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Sales Development Onboarding Framework

Sales development leaders spend as much as 60% of their role recruiting. They spend significant budget working with recruiting firms, painstakingly define an ideal candidate profile, and spend countless hours interviewing. Ironically, the same rigor put on the recruiting process seldom carries over to onboarding. The result is, organizations dedicate time and resources to getting the best SDRs to join their team, only to leave them hanging once they are in the seat.

Of course, this isn’t true of all organizations, and perhaps this is hyperbolic. But here are the facts of the onboarding problem:

  • The average SDR tenure is 14.2 months.
  • 72.5% of high growth companies hire SDRs with 0-1 years of experience.
  • The average ramp time for new SDRs to hit full quota is three months.

This is all to say, we need to do better. Three months is too long to reach full productivity with such short tenures. Furthermore, the inexperience of new SDRs coupled with the lack of a stringent, SDR-specific onboarding program, often leads to underperformance down the road. A rigorous onboarding program must be created to decrease SDR ramp times and standardize SDRs on a successful process to ensure success throughout their tenure.

Sales Development Onboarding Guidelines

SDR onboarding must be SDR specific. All too often, onboarding combines totally green SDRs just out of college with tenured enterprise sales directors with 20+ years of experience to provide a broad overview of the company, the product, the sales process, and the buyer. Everyone learns the basics, but SDRs do not come away with enough information to be effective in their role, nor can they translate what they’ve learned into an actionable plan for their role. Dedicating training, focused on the core skills they need to be successful (e.g. buyer-centric messaging, outreach best practices, and live call execution), is essential to success.

Onboarding must be hands-on. Successful onboarding requires managers to be hands on and focus onboarding lessons on the essential skills SDRs must learn to be successful. This point is meant to combat the “trial by fire” approach to onboarding. While there is no substitute for experience to improve SDR skills, throwing the SDR into the role too early without structure or guidance can lead to them developing bad habits early, and actually taking longer to ramp. Furthermore, this style of onboarding leads to peers sharing their own bad habits, rather than the leadership laying an effective grounding in the right process and plays.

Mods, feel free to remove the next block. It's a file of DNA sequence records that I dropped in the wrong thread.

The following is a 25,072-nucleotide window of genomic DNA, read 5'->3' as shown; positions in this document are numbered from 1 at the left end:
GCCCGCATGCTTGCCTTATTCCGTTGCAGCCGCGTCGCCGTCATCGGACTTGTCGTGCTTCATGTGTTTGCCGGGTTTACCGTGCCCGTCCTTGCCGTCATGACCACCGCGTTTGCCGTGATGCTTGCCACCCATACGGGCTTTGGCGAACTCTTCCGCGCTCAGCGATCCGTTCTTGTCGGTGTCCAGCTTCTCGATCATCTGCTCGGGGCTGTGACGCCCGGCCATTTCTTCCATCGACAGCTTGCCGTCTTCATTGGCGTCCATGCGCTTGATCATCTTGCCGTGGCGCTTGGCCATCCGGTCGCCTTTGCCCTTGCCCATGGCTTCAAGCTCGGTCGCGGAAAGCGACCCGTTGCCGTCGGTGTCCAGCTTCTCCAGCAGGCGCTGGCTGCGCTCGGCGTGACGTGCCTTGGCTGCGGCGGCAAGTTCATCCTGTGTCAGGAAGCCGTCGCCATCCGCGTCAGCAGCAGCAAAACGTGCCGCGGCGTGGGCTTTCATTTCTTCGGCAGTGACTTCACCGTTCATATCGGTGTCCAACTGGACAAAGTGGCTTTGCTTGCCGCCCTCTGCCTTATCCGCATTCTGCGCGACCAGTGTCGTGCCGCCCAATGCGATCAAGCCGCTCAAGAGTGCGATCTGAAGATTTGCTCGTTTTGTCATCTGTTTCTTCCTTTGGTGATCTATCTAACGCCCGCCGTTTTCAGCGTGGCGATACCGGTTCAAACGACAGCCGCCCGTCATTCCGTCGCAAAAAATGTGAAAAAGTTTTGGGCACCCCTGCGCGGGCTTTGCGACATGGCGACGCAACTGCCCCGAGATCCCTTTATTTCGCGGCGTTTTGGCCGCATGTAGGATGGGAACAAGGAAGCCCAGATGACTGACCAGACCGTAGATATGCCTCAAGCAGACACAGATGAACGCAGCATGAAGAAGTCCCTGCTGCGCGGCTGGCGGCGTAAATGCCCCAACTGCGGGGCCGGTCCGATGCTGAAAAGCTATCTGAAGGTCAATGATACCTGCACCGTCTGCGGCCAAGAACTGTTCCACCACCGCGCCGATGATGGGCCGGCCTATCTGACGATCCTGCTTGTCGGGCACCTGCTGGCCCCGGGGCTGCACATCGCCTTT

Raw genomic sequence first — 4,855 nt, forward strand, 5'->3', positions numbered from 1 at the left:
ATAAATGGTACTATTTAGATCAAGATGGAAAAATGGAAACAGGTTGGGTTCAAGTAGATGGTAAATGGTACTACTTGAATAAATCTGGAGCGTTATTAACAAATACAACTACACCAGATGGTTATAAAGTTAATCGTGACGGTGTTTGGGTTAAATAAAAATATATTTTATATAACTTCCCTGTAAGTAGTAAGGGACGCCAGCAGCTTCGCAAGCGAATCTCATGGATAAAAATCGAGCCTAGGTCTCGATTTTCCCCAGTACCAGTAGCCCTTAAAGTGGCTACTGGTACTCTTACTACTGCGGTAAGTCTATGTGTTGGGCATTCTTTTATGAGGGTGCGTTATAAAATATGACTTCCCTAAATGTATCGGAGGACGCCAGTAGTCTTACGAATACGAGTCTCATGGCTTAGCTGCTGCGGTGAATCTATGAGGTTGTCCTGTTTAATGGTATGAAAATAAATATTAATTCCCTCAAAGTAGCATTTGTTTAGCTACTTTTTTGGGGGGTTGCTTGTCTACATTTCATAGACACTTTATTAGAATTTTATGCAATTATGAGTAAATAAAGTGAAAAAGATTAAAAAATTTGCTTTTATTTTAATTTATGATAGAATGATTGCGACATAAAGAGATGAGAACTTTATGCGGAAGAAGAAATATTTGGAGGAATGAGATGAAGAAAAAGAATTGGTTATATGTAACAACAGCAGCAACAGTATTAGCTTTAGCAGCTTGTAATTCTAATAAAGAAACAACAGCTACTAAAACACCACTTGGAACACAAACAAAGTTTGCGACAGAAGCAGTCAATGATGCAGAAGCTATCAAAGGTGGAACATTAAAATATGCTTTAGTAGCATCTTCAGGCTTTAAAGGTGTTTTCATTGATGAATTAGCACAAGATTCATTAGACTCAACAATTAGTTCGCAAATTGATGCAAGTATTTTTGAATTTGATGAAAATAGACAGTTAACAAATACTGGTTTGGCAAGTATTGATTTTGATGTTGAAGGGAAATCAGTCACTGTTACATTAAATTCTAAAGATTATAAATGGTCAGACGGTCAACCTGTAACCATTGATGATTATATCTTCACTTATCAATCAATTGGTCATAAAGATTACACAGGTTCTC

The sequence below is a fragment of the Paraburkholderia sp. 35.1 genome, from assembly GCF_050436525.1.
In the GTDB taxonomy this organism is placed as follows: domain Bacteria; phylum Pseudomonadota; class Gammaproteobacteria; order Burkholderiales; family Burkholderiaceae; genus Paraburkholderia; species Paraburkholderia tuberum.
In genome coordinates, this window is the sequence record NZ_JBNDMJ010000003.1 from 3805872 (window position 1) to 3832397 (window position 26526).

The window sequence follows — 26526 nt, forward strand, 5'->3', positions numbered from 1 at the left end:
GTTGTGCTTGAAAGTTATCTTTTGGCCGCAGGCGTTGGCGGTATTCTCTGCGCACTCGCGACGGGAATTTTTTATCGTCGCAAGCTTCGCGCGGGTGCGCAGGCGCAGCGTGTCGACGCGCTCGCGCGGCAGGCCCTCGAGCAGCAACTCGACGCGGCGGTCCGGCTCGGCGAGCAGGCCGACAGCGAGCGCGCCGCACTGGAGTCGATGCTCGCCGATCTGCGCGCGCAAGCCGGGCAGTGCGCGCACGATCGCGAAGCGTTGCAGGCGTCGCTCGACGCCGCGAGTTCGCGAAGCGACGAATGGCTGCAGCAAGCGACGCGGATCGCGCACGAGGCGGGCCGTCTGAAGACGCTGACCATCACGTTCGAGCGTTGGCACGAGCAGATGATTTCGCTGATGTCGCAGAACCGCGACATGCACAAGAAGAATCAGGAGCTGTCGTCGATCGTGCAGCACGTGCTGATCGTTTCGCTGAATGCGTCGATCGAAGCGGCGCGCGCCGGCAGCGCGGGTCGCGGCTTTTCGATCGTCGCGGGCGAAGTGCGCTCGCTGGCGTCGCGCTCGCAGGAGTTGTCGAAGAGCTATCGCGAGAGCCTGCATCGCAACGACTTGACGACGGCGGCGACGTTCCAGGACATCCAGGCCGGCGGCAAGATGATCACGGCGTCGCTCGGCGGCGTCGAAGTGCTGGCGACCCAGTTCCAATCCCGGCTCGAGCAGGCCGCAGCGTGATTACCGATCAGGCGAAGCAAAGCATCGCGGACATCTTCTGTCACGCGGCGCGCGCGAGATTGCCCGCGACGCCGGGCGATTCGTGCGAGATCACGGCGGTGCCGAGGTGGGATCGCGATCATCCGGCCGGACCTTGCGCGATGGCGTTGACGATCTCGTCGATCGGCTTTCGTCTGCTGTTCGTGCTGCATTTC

Onboarding programs should be hyper focused and ramp SDRs in one month. The current average of a three-month ramp time is too long for the short 14.2 month tenure, especially when underperformance later on compounds the problem. Some of the best onboarding programs dedicate a week to ensuring SDRs are up to speed and have SDRs go live in week 2. If done right, SDRs should hit quota in month two, not three, and they are typically tracking in month one (taking into account the week lost to onboarding).

Sales Development Onboarding Framework

Onboarding is the first step in the three-step SDR Lifecycle Management framework, which also includes training and coaching. The three critical elements of a successful onboarding program are: leverage a playbook, design an SDR-centric curriculum of core skills, and reinforce those lessons through certifications.

 

Leverage the SDR Playbook – The foundation on any successful SDR onboarding program begins with the SDR playbook. In fact, if you haven’t codified the SDR role into a playbook, start there. From there, the onboarding curriculum is meant to distill the playbook to the core lessons that an SDR needs to do their role effectively.

Design an onboarding curriculum – SDR onboarding should consist of specific training modules of no longer than two-hour sessions focused on conveying very specific takeaways. For example, an SDR messaging training should be focused on enabling the SDRs with an understanding of key buyer personas and the value props and use cases which most effectively connect with them.

Reinforce lessons with certifications – SDRs will retain 15-20% of anything they are told during onboarding. This is the downfall of most onboarding programs. The long-term solution is to continue managing the SDR lifecycle via two other components of the framework: training and coaching. However, you can mitigate the retention challenge during onboarding by creating a certification program to test SDRs on the key lessons they are meant to takeaway from each training. For example, an objection handling test in which SDRs must respond to the most common objections they will encounter on the phone is not only a great reinforcement tool, but a great cheatsheet for the reps to keep on their desk.

TOPO analysts are constantly studying and helping build world-class onboarding programs. For more information, reach out to analyst@topohq.com.

About the author: Bryan Gonzalez is TOPO’s Sales Development Analyst. He publishes research and helps clients design, build, and optimize their Sales Development organizations. Prior to joining TOPO, Bryan was a founding member of two high-growth SDR teams, and helped launch, execute and scale their Sales Development programs.

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